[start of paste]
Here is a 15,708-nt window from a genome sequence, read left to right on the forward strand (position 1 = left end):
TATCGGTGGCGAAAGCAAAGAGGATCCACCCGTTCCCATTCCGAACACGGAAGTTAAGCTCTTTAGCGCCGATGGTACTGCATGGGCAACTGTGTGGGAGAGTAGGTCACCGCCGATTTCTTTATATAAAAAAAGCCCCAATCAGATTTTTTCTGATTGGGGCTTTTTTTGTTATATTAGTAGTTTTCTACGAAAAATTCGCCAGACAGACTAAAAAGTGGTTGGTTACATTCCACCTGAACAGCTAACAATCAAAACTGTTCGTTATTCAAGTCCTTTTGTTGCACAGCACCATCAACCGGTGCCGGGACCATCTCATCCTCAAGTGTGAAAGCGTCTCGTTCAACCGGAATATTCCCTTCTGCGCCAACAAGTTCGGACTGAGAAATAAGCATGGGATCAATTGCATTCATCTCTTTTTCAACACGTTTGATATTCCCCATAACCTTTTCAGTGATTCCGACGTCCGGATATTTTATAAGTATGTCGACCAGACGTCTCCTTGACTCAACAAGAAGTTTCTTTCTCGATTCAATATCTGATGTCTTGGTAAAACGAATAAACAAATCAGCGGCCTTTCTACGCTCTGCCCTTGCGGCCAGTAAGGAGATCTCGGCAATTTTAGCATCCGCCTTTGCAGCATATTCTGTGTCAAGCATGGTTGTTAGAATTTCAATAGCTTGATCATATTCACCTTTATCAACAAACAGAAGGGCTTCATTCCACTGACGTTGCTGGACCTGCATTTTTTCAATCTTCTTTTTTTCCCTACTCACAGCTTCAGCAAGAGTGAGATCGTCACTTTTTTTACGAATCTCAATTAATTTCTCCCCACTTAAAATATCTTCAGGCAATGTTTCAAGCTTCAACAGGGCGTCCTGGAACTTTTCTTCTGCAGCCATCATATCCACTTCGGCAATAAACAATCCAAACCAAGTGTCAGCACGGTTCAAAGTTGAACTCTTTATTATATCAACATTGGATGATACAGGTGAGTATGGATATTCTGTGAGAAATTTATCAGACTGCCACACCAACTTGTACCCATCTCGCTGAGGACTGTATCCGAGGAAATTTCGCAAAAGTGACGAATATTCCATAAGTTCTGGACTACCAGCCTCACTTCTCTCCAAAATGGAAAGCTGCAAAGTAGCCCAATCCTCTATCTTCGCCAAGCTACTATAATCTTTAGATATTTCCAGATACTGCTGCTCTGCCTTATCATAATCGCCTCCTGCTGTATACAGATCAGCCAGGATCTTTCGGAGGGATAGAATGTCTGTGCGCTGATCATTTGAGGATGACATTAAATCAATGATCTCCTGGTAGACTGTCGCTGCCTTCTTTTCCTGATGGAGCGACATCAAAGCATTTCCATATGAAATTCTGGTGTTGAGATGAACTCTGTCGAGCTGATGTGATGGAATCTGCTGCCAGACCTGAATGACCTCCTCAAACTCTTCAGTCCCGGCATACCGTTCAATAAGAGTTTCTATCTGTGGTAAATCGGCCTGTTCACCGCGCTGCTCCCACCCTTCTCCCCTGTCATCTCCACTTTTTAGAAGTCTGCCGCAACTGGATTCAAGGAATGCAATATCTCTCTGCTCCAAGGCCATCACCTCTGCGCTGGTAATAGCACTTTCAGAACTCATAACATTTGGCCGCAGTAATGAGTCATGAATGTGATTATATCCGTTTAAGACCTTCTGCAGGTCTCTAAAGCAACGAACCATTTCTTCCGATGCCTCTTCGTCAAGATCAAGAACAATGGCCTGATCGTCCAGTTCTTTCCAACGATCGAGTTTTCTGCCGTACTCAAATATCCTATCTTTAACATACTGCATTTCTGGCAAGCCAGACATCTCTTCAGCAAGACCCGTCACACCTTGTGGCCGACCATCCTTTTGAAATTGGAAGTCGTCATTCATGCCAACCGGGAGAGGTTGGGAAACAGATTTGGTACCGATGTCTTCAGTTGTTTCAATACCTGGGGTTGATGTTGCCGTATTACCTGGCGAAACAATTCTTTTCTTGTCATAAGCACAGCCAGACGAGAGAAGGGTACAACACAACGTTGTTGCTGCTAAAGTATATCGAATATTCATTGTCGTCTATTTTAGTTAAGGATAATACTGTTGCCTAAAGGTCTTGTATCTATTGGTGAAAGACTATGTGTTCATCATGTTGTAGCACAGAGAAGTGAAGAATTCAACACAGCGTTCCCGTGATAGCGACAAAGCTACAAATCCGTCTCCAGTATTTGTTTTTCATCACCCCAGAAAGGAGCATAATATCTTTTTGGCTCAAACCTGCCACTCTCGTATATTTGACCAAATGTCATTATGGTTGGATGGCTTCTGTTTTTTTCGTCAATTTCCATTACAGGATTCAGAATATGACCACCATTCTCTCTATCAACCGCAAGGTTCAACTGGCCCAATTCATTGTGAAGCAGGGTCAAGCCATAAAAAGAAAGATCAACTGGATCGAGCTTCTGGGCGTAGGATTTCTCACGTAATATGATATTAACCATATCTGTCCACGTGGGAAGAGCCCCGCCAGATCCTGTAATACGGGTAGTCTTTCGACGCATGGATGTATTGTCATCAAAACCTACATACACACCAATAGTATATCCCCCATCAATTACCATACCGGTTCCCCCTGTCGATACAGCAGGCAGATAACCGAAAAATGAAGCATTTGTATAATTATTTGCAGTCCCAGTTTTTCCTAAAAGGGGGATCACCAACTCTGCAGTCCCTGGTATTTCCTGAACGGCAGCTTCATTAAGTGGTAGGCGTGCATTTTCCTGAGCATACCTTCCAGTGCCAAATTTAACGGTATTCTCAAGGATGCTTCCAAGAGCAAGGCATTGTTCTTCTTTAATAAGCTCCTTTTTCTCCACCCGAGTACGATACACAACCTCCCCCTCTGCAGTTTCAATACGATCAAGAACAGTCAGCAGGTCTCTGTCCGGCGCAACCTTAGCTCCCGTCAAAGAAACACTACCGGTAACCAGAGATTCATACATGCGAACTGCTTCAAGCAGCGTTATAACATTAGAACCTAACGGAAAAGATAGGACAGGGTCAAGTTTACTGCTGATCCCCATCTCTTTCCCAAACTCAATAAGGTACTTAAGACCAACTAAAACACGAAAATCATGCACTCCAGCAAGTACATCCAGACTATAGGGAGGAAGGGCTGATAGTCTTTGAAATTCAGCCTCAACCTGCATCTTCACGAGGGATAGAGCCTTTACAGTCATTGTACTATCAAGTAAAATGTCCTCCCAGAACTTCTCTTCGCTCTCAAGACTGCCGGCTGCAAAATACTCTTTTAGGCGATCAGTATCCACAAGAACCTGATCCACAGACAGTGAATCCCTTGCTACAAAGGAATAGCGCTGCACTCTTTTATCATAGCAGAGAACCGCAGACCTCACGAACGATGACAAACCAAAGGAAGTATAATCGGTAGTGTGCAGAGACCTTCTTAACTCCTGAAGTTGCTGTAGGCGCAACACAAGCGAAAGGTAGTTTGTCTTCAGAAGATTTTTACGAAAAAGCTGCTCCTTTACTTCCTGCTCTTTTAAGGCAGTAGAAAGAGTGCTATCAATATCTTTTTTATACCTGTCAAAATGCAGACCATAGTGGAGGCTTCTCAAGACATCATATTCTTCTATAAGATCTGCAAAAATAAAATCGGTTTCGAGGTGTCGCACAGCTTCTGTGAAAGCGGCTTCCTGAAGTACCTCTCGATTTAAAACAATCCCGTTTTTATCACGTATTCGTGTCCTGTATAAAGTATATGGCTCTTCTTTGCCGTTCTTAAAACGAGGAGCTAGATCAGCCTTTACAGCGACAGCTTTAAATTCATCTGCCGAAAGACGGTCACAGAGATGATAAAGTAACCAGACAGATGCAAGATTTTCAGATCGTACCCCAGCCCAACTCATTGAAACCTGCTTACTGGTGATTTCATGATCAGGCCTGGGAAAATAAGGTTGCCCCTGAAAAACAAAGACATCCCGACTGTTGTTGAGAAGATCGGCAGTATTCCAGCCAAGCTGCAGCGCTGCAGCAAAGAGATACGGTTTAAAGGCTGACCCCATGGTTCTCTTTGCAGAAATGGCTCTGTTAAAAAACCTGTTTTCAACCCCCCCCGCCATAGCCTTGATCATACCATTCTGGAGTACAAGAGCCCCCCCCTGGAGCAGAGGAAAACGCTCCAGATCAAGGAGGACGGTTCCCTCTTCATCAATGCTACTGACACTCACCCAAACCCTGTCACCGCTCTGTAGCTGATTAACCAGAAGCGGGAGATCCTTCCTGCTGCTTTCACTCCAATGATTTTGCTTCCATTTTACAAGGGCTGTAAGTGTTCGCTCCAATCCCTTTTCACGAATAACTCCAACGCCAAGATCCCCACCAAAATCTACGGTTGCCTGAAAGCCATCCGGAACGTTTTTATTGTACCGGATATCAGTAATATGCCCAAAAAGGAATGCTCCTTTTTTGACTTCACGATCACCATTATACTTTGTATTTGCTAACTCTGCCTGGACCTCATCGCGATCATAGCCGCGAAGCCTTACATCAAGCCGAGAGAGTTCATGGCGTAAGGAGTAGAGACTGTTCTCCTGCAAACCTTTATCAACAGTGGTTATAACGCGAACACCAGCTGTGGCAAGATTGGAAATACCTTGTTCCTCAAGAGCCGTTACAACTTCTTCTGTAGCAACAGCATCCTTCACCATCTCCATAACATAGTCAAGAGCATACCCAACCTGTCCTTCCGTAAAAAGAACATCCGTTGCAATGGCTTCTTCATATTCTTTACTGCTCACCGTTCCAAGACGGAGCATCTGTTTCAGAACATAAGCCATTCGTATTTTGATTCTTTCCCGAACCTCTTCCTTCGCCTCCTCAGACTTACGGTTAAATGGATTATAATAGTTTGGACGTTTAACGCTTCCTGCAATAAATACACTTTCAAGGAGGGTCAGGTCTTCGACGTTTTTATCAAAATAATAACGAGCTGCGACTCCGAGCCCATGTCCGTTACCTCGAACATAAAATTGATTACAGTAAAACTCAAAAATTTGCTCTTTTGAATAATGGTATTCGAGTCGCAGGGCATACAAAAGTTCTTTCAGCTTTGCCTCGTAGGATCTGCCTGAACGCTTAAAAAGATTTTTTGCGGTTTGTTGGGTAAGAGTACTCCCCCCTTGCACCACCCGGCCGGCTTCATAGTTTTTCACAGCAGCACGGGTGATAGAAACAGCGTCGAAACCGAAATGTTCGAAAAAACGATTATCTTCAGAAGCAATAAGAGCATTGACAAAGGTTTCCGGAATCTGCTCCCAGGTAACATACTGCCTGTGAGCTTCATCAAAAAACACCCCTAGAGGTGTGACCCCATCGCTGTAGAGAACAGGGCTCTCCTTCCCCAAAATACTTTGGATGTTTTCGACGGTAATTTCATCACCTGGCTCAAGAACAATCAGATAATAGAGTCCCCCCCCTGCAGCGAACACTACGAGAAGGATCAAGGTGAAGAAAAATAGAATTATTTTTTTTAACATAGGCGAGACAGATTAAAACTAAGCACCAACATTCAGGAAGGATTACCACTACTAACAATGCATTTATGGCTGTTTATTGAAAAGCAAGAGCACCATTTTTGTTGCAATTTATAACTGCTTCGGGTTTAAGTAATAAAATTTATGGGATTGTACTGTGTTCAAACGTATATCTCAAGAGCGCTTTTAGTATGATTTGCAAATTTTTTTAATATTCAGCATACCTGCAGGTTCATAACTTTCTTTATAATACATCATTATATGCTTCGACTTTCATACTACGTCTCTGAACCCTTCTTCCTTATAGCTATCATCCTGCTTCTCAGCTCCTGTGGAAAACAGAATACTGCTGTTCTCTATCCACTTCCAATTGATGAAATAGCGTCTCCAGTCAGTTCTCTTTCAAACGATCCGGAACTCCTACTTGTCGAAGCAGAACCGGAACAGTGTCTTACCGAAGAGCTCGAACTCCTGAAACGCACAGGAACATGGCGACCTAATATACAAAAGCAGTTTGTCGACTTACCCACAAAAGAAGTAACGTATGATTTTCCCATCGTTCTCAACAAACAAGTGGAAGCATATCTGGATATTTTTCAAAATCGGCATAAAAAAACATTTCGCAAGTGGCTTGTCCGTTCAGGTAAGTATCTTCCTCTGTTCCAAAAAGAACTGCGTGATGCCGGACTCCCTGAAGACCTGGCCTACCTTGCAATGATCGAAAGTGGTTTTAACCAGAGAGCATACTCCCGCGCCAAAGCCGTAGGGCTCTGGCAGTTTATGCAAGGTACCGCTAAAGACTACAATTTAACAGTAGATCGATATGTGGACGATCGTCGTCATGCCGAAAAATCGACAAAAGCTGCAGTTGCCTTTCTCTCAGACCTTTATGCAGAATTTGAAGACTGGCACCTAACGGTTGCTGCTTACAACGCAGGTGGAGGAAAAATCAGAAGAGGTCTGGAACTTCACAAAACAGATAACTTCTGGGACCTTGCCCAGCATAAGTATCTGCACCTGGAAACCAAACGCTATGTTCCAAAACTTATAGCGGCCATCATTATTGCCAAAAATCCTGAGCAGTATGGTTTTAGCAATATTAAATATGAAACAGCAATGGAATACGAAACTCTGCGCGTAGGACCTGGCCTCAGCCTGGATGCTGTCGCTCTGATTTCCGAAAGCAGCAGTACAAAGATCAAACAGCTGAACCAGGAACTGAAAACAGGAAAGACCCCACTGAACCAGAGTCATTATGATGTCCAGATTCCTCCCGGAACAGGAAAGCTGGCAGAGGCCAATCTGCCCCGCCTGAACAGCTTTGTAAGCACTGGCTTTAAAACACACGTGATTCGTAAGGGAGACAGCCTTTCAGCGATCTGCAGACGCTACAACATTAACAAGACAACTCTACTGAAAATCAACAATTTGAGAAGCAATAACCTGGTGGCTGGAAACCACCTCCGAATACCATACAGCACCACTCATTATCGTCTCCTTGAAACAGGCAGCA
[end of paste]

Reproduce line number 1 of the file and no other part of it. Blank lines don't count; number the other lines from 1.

Here is a 15,708-nt window from a genome sequence, read left to right on the forward strand (position 1 = left end):